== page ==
As a sidenote, I actually think the Track Your Bud feature is kind of neat. Would be nice to see that on some “craft” beer bottles/cans, especially as breweries are expanding and opening >1 location (I’m thinking Oskar Blues, Sierra Nevada, Green Flash, Lagunitas, Sam Adams, New Belgium…)

    • All very good points!

      I agree the “tracking” aspect would be great for other breweries aside from one like Budweiser that’s simply trying to showcase it’s “local” roots. I think the best feature could be knowing when your beer was bottled, something that is severely lacking for many companies.

      • Also, if I were to use that Track Your Bud feature, and I find my bottle was made in the Newark, NJ plant (I’m not even sure if that plant is still brewing), then shouldn’t I still consider that local (since I’m from NJ), even if they are using it as a marketing ploy? There’s tons of marketing/branding ploys going on in the “craft” sector, from labeling beers as session to abusing the IPA style-name.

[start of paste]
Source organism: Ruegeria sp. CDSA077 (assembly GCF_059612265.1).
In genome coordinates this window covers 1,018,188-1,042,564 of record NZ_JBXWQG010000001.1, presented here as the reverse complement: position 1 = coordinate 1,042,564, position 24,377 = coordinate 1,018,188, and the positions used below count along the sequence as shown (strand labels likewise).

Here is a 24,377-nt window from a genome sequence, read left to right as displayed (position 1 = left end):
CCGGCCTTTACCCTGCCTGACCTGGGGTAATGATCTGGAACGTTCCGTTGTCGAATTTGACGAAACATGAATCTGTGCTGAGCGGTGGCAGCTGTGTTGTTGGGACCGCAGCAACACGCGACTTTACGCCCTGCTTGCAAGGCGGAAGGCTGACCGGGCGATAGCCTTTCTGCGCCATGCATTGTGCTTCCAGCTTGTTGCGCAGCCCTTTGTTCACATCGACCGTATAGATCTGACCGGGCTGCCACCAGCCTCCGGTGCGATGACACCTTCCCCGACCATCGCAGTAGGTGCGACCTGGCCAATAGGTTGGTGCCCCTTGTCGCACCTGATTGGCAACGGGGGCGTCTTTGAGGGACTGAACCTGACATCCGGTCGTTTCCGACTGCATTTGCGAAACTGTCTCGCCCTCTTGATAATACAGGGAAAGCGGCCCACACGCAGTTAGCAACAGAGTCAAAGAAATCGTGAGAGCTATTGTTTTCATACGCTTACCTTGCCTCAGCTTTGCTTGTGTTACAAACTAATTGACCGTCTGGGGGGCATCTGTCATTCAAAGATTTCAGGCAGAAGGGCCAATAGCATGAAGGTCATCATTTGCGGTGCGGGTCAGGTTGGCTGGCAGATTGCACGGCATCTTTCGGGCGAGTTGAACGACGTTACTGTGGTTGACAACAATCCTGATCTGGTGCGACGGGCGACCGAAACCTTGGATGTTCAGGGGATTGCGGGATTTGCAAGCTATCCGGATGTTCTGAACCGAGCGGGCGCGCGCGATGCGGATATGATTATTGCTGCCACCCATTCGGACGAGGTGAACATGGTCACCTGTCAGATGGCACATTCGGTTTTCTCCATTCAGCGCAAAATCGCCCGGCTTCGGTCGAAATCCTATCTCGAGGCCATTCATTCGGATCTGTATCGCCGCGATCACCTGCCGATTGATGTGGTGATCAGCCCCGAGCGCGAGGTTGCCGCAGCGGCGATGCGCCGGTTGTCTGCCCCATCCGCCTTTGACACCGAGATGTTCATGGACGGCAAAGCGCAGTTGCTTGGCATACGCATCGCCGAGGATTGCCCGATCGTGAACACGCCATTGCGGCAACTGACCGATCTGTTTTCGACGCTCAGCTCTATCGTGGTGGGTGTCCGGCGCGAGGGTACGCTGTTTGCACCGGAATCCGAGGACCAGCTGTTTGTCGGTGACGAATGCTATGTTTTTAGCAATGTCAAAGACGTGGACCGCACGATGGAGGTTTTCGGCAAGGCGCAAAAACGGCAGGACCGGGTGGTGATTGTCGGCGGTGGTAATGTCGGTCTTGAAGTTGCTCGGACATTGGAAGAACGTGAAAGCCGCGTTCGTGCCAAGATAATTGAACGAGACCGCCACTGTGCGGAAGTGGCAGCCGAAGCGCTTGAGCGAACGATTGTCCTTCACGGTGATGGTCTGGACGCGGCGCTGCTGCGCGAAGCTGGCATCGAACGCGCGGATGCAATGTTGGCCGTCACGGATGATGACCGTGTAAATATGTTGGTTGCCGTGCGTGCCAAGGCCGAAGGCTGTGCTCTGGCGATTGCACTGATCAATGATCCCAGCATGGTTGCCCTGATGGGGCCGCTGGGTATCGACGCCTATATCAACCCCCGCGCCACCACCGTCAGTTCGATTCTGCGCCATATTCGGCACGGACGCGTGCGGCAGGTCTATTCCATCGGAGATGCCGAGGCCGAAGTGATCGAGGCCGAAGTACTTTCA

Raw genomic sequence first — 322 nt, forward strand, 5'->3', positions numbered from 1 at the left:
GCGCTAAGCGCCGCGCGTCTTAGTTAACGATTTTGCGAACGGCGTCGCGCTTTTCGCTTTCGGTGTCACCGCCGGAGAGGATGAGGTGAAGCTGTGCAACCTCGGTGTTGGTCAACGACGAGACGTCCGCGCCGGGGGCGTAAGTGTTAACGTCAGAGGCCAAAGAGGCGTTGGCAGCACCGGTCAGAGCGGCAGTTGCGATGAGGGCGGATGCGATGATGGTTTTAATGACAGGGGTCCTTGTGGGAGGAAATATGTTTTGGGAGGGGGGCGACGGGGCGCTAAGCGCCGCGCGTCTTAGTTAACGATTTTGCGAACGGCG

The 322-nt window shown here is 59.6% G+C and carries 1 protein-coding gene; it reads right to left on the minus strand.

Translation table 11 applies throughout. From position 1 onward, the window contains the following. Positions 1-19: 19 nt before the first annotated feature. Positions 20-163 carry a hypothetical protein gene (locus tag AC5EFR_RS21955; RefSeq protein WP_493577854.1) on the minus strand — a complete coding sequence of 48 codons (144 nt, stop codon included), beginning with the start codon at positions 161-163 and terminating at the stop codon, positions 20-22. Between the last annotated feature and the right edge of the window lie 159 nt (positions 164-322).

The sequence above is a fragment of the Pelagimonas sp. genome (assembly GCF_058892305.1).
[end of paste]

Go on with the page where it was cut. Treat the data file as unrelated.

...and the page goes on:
• It certainly would be local – but I suppose I’d still take issue to the idea of it being a ploy.

        It’s all relative, really. If Multinational Conglomerate Inc. made shoes down the street from me, I’d consider the people that work there local, but would I consider the shoes locally made? I don’t know.

        Mom and Pop Inc., on the other hand, source local businesses for their shoe parts and rely on local consumers. I’d intrinsically apply the “local” tag to them.

        Then again, as you pointed out, there are tons of sides to what “local” ultimately might mean.

        Perhaps “session” and “IPA” are for another day…

    • Love it.

      I always think having the ability to actually meet the person who made the beer is a great – and surprisingly easy – way to make something feel local.